Tuesday, 5 September 2017
Equal Pay Day
On Monday, we marked Equal Pay Day in Australia. That's the date past the end of the financial year that women, on average, would have had to work to earn the same amount as men—an extra two months more work. Australian women in full-time work are paid, on average, $251 per week less than men. This is averaged out across the entire workforce, but, even when women do the exact same job as men, they are often paid less. The more the job pays, the bigger the gap. It's not because women work in low-paying industries or are less productive or less successful at bargaining. Major drivers of the gender pay gap are caused by discrimination against women where employers prefer to hire men rather than women, are more likely to reject equally qualified women or offer women less money.
Another reason is that jobs in professions predominantly staffed by women are poorly valued and poorly paid. When most employees in an industry are men, in contrast, the work tends to be considered more valuable and is compensated accordingly. Women make up the bulk of employees in undervalued, feminised industries like childcare, nursing and teaching. Women are also more likely to be working in casual or part-time positions than men. The penalty rates cut that was supported by this government targets retail and hospitality workers, the majority of whom are women. Full-time working Australian women spend, on average, 25 hours doing housework per week compared to men's 15 hours doing housework. This unequal burden on women limits their workplace participation.
The gender pay gap also can't be explained away by women taking time to raise children. It exists from the moment women enter the workforce. A woman will earn four per cent less than a man in her first graduate job. As her career progresses, the gap will increase to almost 20 per cent by the time she retires. Less pay over the course of a career also means less superannuation and, on average, women retire with almost half the superannuation of men. This can be as much as $700,000 less than men over the course of a career. This is directly responsible for the increasing poverty of far too many older women. There is a spike in the number of older women experiencing homelessness that's associated with this, with women over 55 the fastest-growing group of homeless Australians.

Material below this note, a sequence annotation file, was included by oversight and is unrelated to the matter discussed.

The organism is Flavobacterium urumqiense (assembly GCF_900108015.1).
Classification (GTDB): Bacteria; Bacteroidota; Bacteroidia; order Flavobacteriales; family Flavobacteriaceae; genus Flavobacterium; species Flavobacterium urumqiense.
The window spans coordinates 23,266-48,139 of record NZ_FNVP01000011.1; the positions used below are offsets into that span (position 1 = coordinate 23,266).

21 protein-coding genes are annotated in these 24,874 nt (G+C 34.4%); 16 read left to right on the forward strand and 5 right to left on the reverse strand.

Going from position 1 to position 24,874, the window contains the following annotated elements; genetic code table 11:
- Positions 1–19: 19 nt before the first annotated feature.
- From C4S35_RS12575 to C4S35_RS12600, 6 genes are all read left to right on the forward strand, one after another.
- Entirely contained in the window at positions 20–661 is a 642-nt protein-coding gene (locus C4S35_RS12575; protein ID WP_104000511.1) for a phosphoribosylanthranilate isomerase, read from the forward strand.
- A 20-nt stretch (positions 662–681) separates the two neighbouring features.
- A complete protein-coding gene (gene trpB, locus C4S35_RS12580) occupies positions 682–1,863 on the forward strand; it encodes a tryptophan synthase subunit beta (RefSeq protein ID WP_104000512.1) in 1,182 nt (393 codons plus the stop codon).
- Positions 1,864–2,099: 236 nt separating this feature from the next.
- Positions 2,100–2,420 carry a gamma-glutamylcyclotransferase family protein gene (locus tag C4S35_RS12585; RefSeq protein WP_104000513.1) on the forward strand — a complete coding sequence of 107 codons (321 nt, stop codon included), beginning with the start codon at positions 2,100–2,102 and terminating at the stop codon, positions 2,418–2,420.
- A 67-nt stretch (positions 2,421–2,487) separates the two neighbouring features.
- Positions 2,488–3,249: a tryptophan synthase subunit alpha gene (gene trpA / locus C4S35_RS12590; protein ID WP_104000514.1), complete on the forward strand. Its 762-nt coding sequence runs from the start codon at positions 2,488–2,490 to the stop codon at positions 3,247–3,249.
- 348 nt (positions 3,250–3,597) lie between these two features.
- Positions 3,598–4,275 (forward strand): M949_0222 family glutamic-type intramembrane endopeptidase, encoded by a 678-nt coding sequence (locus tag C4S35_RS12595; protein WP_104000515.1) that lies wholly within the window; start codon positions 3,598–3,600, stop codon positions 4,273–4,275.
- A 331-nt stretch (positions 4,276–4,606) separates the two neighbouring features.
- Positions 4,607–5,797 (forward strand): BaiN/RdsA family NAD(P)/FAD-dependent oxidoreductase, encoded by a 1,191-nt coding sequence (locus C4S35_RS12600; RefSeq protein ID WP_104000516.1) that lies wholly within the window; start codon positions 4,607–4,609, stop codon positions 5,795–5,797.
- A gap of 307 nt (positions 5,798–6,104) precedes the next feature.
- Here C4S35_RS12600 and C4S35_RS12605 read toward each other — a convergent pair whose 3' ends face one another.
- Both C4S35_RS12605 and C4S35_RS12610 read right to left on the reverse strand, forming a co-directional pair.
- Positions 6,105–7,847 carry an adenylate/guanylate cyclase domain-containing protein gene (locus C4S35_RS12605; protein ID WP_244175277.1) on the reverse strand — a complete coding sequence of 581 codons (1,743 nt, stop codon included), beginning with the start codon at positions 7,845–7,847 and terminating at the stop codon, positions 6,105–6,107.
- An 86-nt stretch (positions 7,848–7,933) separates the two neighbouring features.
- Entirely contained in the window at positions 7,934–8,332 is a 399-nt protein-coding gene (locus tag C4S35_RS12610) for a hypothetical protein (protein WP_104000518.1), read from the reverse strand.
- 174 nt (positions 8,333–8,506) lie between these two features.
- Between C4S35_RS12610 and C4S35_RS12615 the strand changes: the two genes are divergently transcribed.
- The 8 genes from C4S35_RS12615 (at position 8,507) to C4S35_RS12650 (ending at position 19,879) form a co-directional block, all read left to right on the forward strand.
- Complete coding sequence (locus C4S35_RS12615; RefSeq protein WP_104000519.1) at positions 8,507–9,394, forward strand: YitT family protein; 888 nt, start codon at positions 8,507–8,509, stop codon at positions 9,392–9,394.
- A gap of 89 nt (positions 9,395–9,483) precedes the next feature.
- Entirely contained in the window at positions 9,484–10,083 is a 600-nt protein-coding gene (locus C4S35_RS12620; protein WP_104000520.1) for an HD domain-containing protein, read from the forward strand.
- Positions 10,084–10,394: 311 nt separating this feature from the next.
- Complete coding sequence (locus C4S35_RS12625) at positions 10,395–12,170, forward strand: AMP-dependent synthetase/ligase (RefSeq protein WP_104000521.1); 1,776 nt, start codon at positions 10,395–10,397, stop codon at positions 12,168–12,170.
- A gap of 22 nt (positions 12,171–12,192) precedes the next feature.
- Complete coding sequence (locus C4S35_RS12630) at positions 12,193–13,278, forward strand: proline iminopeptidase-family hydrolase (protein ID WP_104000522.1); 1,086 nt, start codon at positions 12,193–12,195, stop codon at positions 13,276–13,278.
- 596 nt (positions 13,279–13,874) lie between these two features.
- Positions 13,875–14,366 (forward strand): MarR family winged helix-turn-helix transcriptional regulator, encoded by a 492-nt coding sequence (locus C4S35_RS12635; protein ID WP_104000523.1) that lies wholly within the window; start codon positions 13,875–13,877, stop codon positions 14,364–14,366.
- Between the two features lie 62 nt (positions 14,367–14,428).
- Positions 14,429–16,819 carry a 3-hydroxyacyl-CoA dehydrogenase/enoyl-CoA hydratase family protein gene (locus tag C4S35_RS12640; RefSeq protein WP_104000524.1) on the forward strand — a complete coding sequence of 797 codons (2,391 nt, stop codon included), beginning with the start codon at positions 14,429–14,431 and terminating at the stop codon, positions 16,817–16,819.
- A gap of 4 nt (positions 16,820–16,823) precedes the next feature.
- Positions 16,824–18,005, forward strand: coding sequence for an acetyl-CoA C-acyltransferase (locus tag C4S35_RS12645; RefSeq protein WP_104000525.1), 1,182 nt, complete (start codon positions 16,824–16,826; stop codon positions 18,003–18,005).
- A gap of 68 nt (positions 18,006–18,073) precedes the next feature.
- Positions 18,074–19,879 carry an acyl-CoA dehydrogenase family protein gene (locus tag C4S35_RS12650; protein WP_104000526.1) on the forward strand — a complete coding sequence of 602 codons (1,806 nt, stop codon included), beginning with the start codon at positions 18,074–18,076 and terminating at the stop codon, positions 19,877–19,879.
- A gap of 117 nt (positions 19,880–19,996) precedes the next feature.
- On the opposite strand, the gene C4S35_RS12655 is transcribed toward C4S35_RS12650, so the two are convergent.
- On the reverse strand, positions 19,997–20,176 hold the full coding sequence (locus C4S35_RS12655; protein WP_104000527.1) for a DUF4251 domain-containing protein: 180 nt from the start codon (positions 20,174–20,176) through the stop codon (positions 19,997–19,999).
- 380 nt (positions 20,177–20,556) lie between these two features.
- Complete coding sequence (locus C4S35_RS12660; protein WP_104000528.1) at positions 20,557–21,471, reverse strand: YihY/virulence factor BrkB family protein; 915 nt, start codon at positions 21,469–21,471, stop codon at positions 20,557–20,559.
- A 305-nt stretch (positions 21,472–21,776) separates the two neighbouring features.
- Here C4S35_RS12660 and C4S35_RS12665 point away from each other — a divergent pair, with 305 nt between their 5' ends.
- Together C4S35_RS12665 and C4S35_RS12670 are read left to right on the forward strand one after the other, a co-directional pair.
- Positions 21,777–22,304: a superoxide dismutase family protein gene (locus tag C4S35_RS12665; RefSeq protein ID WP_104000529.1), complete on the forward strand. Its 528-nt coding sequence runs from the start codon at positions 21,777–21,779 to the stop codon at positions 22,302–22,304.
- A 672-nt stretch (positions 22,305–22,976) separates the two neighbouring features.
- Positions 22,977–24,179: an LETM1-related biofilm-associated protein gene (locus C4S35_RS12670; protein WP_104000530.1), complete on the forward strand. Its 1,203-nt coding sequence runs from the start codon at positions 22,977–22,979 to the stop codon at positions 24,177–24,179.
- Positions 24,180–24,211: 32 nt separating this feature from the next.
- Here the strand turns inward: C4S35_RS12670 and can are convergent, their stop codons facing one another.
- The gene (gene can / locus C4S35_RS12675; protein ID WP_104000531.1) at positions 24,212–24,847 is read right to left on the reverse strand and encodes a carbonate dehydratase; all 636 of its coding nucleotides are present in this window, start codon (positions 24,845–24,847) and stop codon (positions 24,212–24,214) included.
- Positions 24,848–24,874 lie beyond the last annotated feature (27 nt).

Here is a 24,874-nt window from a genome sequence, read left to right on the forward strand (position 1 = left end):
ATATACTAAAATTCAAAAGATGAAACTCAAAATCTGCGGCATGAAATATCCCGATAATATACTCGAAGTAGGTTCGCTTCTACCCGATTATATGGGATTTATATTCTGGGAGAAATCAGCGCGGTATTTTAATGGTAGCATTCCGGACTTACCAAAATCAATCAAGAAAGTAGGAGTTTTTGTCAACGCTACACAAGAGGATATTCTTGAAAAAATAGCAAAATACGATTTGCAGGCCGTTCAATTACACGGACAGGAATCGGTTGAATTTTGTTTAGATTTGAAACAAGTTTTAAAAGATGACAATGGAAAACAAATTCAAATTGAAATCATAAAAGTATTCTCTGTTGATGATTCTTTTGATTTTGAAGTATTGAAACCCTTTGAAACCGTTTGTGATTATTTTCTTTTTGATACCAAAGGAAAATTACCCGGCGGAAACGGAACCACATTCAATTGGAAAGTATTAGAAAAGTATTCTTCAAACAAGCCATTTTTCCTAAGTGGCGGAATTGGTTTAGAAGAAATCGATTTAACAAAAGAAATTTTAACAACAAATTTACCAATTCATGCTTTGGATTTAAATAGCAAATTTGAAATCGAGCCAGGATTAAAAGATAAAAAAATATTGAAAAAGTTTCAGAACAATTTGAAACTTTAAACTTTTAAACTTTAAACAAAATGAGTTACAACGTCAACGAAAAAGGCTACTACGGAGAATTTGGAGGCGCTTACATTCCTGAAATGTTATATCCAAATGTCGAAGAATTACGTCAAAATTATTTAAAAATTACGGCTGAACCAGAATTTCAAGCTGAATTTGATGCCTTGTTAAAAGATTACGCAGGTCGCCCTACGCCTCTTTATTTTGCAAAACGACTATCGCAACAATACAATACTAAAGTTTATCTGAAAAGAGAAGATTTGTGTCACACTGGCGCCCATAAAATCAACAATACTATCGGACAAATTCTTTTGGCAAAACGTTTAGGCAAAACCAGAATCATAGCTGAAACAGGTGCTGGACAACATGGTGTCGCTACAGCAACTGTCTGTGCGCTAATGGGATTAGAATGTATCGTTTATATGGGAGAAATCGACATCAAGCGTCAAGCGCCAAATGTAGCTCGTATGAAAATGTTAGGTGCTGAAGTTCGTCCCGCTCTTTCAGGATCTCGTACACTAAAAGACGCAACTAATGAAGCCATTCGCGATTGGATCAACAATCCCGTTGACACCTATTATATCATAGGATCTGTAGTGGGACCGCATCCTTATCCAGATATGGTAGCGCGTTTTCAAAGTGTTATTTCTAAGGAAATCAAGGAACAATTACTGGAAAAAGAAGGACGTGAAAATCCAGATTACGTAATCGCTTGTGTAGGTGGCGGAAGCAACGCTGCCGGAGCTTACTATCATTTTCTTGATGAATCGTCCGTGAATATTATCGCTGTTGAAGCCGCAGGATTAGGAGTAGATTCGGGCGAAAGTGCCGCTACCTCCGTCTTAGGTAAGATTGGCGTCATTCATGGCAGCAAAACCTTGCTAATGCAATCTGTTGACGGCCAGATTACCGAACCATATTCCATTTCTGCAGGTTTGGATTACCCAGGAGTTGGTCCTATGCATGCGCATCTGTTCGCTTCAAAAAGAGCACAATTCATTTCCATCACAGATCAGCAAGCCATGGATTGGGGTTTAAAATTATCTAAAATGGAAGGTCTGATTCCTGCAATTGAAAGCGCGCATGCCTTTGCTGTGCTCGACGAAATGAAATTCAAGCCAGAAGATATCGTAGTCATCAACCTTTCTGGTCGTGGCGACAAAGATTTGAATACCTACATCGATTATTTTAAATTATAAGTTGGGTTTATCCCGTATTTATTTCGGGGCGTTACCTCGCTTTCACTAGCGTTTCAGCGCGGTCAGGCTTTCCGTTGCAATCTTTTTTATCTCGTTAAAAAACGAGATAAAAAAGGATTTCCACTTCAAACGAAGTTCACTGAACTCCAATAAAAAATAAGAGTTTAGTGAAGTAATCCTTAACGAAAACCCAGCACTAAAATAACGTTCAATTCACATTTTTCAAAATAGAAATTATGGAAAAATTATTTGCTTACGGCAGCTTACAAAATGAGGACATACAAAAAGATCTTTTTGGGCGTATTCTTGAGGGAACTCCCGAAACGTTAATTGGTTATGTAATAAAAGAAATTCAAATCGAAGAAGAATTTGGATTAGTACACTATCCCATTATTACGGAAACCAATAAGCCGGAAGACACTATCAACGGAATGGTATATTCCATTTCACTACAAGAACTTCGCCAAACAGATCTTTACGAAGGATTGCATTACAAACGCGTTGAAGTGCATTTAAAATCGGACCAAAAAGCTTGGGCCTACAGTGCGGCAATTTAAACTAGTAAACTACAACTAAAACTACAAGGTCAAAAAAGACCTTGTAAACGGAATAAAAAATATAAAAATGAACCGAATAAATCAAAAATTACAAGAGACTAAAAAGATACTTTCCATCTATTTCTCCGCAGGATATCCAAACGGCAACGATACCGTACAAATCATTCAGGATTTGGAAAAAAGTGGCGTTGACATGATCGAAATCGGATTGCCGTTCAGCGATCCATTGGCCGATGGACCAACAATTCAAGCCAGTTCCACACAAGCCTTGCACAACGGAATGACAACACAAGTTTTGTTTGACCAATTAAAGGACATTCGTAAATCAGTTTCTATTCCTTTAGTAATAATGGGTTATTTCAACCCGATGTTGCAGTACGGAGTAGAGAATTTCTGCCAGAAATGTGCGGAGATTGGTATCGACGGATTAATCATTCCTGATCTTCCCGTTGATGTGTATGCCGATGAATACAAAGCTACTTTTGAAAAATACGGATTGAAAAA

What can we do about it? In Australia, we have different sets of rules in different workplaces when it comes to talking about your pay. In the private sector, it is common practice for contracts to include gag clauses that prevent workers from discussing their pay with other workers. We know that where pay is kept secret the gender pay gap is even worse. In the public sector, the gender pay gap is 12.2 per cent compared with 21.3 per cent in the private sector. The Greens have a bill before parliament to remove these gag clauses. The government says there is no place for gender discrimination in our society, yet one in five women lose their jobs on maternity leave or on returning to work. To achieve equality in the workplace, we must also encourage men to do more domestic and family labour, which requires workplaces to allow family-friendly practices for both mothers and fathers. This is good for families and for fathers. Fathers deserve to spend time with their children. In Australia, men are only granted two weeks paternity leave and most don't take it.
The Greens also have a plan for affordable childcare, including building new community childcare centres and boosting assistance for families who need it most. These are the sorts of measures that are required. We support a fair paid parental leave scheme with six months paid leave for the primary carer, up from the current allowance of 18 weeks. The Greens' better work/life balance bill expands the request for flexible working hours. We can also fight for better pay in feminised industries, like nursing and child care, and work to reverse the callous cuts to penalty rates. The gender pay gap is not just how things are. It's not inevitable. Countries like Iceland have recently made it illegal to pay women less. We can do that in Australia, too. We must continue to fight sexism in all its forms and ensure that the work of women is valued equally to men's work.